• Predict behavior: AI agents use machine learning to predict behavior. Free chatbots can’t analyze customer historical data, pick up on customer patterns and behaviors, or refine their responses because they lack machine learning algorithms.
  • Personalize interactions: You need customer data to personalize interactions. AI agents collect customer data during interactions for insights into customer behavior and preferences and generate personalized responses using generative AI. They use this data to deliver personalized experiences , while free chatbots lack the technologies to offer personalization.

“While generative AI harbors vast potential across industries and applications, in CX it will drive hyper-personalization, and it will help businesses offer more humanized and personable interactions. That’s exactly what customers expect and welcome — they’ve made it increasingly clear that they want businesses to use the mountains of personal data they possess to offer warm, personalized experiences.”

- CX Trends 2024 Report, Zendesk

  • Generate data-driven insights: AI agents learn customer preferences and their most pressing questions based on interactions. They convert these into insightful reports and learn from them. Free chatbots live in data silos and can’t deliver tailored insights.

Lack of integrations

Integrations allow information exchange between platforms. Let’s say you’ve launched a new feature. Your chatbot is receiving queries about your new feature multiple times a day. An AI agent that integrates into your knowledge base software can scan through knowledge base content and FAQs to find answers to specific queries about the new feature. On the other hand, free chatbots would just link customers to an article that talks about the feature in general.

Most free chatbots offer limited integrations, if any. This means fewer options to automate tasks. Here’s the problem with free chatbots when it comes to integrations:

  • Platform-specific constraints: Even when free chatbots do offer integration options, most favor a handful of platforms. For example, a free chatbot might play nice when integrating with Messenger but turn into a digital hermit when you try to integrate it with WhatsApp or other popular platforms.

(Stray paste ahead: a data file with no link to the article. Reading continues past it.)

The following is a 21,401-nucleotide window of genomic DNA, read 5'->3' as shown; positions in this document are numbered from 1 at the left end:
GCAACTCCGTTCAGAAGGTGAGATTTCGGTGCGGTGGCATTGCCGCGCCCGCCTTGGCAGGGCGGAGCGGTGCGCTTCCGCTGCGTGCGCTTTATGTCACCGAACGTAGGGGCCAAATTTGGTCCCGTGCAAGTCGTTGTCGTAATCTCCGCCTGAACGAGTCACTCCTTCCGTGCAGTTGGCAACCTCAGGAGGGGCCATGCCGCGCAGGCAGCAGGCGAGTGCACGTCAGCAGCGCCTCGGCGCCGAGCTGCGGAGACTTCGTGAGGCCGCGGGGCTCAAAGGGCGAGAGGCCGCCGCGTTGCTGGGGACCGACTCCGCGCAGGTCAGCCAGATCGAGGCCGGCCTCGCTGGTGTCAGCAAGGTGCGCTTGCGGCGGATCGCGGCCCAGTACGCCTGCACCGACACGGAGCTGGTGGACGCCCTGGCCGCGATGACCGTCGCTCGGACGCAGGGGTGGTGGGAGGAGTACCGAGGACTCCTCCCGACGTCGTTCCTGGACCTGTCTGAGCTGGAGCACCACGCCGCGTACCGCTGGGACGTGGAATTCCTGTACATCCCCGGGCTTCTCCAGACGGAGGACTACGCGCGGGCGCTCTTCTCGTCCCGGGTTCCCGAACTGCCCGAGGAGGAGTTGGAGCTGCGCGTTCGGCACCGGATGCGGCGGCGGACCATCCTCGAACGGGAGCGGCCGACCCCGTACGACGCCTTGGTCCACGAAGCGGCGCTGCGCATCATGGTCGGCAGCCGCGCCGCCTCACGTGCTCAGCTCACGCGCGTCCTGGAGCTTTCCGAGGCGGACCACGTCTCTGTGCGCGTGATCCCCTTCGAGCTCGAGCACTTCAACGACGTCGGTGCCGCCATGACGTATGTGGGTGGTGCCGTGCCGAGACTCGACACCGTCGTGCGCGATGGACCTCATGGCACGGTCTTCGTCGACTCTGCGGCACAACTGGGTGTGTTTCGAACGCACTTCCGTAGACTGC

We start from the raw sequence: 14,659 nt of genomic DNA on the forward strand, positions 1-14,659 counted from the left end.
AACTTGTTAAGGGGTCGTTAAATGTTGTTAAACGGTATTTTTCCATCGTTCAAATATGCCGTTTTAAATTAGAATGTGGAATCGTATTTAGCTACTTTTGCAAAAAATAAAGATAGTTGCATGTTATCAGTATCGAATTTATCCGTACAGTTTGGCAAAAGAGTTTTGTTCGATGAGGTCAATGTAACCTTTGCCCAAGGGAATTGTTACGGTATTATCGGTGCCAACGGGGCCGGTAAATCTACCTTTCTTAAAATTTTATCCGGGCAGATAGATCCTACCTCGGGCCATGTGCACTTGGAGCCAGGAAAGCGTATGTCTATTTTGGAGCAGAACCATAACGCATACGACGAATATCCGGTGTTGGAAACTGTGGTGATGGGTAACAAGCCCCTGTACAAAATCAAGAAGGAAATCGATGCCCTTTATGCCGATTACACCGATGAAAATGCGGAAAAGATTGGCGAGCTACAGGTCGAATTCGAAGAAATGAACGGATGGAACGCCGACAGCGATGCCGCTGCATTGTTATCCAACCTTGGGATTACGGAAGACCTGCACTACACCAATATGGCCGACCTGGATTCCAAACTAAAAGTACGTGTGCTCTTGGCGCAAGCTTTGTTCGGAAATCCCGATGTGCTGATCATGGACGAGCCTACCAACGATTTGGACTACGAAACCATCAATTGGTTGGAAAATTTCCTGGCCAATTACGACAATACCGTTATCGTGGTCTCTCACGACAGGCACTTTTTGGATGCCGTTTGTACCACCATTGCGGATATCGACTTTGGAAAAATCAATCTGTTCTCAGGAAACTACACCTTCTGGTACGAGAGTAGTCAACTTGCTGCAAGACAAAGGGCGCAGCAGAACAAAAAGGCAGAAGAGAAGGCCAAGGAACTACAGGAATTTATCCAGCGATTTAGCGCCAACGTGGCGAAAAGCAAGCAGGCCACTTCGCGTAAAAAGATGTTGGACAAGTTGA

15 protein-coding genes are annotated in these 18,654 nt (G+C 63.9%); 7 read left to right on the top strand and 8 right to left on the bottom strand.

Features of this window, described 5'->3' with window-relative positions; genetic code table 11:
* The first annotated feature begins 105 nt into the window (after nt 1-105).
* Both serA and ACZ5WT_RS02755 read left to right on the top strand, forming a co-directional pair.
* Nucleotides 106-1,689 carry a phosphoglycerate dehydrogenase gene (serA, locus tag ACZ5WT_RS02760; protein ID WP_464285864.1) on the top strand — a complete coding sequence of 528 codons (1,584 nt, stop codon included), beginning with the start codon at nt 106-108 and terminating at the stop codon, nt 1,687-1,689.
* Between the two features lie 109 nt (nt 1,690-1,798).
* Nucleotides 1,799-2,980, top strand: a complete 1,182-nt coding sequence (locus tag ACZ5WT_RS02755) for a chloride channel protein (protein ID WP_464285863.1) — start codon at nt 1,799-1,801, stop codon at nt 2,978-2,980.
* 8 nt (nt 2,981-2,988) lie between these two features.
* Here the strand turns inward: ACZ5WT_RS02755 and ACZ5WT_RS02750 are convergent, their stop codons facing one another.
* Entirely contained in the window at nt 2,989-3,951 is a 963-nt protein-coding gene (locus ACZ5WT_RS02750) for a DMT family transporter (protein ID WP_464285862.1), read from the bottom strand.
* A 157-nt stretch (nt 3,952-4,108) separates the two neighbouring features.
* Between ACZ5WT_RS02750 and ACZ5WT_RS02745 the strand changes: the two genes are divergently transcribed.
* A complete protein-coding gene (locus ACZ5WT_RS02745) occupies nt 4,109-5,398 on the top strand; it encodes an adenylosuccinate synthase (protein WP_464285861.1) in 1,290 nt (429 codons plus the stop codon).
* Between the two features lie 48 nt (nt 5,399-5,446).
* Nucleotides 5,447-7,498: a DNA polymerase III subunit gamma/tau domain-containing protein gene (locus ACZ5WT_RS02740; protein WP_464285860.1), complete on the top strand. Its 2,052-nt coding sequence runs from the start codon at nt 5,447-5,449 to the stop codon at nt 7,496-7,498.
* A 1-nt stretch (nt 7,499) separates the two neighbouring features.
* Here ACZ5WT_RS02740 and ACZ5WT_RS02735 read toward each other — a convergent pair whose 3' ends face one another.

• Limited API support: Application programming interfaces (APIs) help build custom integrations so you can connect the free chatbot with other tools. But free chatbots lack robust API support. This means even if you’re willing to spend time and money on building custom integrations, a free chatbot still won’t help you automatically update the records in your CRM, update knowledge base content, or pull invoice data on-demand when customers ask for it.
  • Security risks: Some free chatbots are susceptible to various security risks when deployed across multiple platforms. Inconsistent encryption standards and vulnerabilities in any one platform can create a domino effect, jeopardizing the security of customer data.

Free chatbots: are they at least good enough to get started?

You could argue that a free chatbot is good enough when you’re starting your business and strapped for cash.

That’s a flawed argument.

Startups might do fine without scalable solutions. Without heavy traffic, you don’t need a solution capable of handling a large volume of queries. You do need a solution that can provide accurate answers and immersive experiences. Free chatbots are not the way to do that.

In fact, free chatbots can be even more expensive than paid solutions.

70% of survey respondents say they'd advise friends and colleagues against buying a product or service after a negative customer experience.

18% would take the issue to social media.

- Hiver

Plug in the numbers for your company and see what losing 70% of customers seeking support could do to your revenue, bottom line, and cash flow.

The AI Agent: What to look for instead

If free chatbots can’t deliver good customer experiences, what’s a good alternative? We recommend an AI Agent.

"The average person today has still had a mostly negative experience with a chatbot. I think that’s changing very quickly. Our customers are deploying what we call AI agents, and those agents are starting to become as capable, and in some cases, more capable than human agents because they can learn, take action, and are highly coachable."

Mike Murchison
CEO & Co-founder

Let’s take a closer look at some advanced capabilities that make a chatbot a fully functional AI agent and discuss how these capabilities help reduce costs.

What is the difference between a chatbot and an AI Agent?